A huge part of last week’s CARES legislation included relief for small businesses, including SBA grants for subsidizing payroll, rent, & utilities for 8 weeks. It starts out like a loan, but will be forgiven upon proof that you used it for those qualifying expenses. Free money! This is not an April Fool’s joke! It applies as long as the business was operating on January 31, and doesn’t matter whether you are open or closed right now, a slong as you can certify in good faith that the uncertainty of current economic conditions makes the loan request necessary to support ongoing operations.
You can apply right now at sba.gov for a $10,000 advance toward this, which supposedly will be direct deposited to you within 3 days. Normally SBA loans are done through lenders, but this is done directly through the SBA website.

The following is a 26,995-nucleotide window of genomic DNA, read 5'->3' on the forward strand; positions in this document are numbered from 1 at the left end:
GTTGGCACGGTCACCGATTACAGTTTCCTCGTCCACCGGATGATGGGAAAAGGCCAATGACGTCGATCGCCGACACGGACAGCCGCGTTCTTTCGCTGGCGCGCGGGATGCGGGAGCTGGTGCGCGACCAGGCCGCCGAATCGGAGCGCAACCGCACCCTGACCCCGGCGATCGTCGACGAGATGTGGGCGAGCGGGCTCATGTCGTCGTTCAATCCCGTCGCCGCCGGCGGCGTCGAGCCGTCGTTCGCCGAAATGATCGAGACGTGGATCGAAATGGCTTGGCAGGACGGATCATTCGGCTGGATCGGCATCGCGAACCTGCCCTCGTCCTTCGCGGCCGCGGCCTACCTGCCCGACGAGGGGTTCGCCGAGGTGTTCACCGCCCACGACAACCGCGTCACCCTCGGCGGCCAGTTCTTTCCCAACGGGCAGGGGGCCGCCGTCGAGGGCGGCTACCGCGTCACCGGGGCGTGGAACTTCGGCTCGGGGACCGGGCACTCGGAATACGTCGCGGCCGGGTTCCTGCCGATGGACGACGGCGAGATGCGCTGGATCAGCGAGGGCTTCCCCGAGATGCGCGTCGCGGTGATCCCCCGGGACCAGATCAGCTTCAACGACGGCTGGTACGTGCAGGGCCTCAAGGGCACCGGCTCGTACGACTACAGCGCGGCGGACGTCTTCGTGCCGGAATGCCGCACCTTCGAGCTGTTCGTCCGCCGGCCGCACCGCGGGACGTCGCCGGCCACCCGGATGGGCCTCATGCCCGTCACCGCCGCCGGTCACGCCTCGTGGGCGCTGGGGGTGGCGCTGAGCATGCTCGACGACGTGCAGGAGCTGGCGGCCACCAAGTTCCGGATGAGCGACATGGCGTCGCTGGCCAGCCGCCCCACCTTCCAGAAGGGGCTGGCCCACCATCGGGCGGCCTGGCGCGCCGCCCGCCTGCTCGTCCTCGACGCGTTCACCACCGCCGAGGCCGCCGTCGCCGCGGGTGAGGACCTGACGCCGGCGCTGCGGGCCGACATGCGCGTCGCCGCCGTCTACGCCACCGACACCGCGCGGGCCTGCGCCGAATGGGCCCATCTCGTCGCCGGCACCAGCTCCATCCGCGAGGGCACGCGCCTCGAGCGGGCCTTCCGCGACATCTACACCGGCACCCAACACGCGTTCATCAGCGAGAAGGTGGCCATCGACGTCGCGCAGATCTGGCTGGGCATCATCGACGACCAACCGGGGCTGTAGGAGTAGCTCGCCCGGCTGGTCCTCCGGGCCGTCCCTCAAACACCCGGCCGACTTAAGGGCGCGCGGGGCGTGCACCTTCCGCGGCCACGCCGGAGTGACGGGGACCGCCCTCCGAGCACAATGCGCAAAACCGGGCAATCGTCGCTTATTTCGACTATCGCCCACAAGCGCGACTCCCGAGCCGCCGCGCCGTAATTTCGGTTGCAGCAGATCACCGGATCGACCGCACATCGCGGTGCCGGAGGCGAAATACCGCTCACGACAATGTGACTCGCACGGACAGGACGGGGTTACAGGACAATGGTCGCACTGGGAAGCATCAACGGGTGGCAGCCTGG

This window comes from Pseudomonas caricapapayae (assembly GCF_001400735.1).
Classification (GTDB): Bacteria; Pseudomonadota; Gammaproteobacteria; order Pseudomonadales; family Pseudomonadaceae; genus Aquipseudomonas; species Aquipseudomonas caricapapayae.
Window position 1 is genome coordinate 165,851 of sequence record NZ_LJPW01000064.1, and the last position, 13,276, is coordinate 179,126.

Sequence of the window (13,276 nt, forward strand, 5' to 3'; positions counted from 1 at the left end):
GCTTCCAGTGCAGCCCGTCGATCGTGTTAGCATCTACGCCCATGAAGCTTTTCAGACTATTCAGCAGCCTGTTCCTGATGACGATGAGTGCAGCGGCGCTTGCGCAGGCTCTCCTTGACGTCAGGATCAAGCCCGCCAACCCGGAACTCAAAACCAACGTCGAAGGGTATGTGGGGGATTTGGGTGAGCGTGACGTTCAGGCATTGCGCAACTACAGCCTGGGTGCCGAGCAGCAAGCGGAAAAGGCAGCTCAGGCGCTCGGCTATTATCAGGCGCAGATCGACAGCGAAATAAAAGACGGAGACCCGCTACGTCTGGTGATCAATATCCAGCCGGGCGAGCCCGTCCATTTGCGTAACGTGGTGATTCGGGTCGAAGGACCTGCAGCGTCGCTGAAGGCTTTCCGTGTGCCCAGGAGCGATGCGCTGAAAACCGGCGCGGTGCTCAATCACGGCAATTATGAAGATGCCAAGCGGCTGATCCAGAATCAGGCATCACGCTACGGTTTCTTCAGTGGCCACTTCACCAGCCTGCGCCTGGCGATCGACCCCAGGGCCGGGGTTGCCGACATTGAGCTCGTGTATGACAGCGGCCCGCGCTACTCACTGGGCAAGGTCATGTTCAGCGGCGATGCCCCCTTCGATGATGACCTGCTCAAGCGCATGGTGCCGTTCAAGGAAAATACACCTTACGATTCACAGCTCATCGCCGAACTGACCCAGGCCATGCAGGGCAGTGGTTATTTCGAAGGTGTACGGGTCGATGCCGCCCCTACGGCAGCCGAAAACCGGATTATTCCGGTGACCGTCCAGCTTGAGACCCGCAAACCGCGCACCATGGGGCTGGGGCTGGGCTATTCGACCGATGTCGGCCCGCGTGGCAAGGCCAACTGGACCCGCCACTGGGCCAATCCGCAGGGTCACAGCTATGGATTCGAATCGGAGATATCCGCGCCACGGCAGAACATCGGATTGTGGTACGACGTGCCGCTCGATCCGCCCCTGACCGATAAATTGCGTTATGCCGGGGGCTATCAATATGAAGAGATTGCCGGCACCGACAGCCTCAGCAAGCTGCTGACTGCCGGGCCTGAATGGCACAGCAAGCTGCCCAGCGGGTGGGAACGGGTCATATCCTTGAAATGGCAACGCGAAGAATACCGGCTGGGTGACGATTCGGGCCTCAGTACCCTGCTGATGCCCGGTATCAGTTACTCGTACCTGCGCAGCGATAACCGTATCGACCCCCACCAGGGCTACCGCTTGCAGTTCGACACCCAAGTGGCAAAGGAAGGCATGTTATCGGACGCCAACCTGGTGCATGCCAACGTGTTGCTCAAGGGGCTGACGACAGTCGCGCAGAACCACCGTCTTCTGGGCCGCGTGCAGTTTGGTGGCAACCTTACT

Congress appropriated a finite amount of money for this, so once the money runs out, you may be out of luck.
This is from the SBA website:
Economic Injury Disaster Advance Loan
In response to the Coronavirus (COVID-19) pandemic, small business owners in all U.S. states, Washington D.C., and territories are eligible to apply for an Economic Injury Disaster Loan advance of up to $10,000.
This advance will provide economic relief to businesses that are currently experiencing a temporary loss of revenue. Funds will be made available within three days of a successful application. This loan advance will not have to be repaid.
Here is a nice summary of the law that the US Chamber of Commerce put together.
Borrowers are eligible to have their loans forgiven equal to the amount the borrower spent on the following items during the 8-week period beginning on the date of the origination of the loan:
- Payroll costs (including lost net income for sole proprietors)
- Interest on the mortgage obligation incurred in the ordinary course of business
- Rent on a leasing agreement
- Payments on utilities (electricity, gas, water, transportation, telephone, or internet)
- For borrowers with tipped employees, additional wages paid to those employees
The loan forgiveness cannot exceed the principal.